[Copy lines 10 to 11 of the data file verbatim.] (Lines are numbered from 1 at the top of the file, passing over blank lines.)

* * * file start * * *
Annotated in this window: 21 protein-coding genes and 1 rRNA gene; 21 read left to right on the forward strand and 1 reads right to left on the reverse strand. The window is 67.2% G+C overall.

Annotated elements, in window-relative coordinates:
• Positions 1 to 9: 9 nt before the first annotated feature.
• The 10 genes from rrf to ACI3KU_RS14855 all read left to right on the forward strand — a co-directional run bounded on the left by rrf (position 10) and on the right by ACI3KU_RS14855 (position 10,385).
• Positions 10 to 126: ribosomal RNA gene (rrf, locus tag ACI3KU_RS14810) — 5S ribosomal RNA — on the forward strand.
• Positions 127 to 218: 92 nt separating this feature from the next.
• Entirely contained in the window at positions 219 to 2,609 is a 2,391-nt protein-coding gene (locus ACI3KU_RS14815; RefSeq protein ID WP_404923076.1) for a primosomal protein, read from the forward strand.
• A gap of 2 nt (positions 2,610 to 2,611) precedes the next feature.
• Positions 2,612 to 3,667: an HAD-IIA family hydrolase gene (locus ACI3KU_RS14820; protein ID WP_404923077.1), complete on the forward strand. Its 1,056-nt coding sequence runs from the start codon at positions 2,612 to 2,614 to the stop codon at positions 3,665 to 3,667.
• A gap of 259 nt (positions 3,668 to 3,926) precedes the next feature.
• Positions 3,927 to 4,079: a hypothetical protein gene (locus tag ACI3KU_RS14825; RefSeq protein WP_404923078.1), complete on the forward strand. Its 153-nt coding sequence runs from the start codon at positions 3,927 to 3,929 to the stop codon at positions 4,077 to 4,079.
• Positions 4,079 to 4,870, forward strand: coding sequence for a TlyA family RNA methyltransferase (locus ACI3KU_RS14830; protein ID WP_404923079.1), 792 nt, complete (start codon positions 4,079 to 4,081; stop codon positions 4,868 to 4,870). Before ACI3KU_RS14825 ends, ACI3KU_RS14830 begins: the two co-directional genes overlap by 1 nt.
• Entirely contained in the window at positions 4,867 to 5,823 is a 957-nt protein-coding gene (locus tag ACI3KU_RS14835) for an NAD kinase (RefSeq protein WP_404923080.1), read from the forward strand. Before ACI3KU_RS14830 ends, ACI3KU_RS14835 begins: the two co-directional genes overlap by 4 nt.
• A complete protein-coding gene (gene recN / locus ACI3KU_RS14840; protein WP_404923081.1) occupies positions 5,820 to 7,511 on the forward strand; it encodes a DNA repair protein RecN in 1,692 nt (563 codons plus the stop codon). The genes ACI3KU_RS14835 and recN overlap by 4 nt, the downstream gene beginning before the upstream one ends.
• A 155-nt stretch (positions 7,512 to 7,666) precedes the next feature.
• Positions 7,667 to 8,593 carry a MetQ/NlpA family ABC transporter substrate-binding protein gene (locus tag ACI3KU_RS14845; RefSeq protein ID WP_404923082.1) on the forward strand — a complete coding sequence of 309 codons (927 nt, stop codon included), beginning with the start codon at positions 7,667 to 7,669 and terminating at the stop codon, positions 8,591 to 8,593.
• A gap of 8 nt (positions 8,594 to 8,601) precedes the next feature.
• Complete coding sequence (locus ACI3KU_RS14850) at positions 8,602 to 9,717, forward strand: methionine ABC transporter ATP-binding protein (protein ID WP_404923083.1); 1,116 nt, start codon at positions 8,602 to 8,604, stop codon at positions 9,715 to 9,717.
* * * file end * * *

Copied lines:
• A gap of 259 nt (positions 3,668 to 3,926) precedes the next feature.
• Positions 3,927 to 4,079: a hypothetical protein gene (locus tag ACI3KU_RS14825; RefSeq protein WP_404923078.1), complete on the forward strand. Its 153-nt coding sequence runs from the start codon at positions 3,927 to 3,929 to the stop codon at positions 4,077 to 4,079.